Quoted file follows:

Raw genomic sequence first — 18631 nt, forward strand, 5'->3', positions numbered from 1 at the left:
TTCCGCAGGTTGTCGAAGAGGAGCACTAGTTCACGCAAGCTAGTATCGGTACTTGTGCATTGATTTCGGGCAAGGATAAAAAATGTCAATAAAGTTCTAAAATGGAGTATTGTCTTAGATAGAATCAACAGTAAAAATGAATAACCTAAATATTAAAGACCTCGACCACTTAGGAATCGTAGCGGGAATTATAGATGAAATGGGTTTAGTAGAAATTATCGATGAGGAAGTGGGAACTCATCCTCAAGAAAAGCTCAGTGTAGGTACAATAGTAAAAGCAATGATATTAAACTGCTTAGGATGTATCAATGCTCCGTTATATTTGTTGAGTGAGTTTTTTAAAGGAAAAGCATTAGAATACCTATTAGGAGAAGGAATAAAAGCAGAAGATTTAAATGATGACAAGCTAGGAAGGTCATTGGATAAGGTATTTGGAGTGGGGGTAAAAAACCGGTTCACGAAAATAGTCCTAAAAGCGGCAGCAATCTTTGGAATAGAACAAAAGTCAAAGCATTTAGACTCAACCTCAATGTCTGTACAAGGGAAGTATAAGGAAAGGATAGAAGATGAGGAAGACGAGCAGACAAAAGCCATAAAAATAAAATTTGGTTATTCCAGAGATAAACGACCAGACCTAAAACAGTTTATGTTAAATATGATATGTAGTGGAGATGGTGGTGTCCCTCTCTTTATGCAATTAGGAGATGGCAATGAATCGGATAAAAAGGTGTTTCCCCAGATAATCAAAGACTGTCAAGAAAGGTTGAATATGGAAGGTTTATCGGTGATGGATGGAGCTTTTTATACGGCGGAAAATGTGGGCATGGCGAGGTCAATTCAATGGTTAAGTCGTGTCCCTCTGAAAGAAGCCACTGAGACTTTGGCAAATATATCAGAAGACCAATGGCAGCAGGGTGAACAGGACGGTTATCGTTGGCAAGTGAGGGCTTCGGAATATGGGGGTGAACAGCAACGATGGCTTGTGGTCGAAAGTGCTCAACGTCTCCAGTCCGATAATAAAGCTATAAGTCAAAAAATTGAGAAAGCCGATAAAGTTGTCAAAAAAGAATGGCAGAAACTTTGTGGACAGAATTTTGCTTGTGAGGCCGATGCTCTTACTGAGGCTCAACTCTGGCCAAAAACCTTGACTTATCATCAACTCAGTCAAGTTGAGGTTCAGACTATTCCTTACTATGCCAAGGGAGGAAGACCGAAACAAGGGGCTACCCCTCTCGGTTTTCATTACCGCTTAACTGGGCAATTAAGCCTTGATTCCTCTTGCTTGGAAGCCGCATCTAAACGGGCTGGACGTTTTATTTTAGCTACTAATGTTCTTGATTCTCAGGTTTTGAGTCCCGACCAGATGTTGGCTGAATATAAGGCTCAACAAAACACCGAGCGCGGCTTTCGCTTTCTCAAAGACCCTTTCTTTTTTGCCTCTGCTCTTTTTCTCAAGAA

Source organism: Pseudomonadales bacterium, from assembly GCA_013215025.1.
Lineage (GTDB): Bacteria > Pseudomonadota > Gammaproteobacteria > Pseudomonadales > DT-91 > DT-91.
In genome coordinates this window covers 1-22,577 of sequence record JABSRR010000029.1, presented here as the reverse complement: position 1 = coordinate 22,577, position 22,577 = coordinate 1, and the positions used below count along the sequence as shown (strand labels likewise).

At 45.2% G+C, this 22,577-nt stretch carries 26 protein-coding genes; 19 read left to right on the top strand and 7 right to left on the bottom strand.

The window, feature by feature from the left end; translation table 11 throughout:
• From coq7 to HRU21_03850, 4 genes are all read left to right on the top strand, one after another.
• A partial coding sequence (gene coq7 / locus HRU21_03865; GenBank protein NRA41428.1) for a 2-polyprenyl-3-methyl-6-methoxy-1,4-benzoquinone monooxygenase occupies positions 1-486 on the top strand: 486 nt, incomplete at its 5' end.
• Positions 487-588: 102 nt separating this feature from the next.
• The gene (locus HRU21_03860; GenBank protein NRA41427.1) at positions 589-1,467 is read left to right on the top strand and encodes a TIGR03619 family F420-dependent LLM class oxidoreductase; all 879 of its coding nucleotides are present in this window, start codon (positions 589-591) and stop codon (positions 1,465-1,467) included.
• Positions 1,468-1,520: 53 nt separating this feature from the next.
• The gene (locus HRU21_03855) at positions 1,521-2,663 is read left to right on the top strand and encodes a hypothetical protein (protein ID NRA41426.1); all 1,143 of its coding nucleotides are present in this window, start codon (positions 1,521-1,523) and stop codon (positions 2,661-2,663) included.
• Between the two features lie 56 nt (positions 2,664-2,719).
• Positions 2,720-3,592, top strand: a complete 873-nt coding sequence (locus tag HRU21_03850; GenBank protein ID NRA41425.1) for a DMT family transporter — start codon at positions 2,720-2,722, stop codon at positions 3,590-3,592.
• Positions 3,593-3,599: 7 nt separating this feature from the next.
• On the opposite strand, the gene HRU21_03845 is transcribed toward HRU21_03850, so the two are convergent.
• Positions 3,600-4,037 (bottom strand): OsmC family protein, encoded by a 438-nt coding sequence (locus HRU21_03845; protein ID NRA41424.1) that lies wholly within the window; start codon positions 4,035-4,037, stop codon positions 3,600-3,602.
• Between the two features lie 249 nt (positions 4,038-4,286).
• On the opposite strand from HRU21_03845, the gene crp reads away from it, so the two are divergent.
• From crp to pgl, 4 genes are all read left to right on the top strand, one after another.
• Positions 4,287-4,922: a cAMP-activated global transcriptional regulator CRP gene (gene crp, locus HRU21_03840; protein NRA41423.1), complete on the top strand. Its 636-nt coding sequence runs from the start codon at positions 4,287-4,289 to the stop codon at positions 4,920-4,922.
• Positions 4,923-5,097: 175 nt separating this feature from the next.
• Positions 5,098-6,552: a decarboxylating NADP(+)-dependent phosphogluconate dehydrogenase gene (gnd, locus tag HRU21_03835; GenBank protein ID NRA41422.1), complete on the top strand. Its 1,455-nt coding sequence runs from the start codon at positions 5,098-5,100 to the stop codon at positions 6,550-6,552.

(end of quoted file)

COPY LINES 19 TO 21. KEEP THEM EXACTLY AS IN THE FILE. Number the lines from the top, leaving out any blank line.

• Between the two features lie 249 nt (positions 4,038-4,286).
• On the opposite strand from HRU21_03845, the gene crp reads away from it, so the two are divergent.
• From crp to pgl, 4 genes are all read left to right on the top strand, one after another.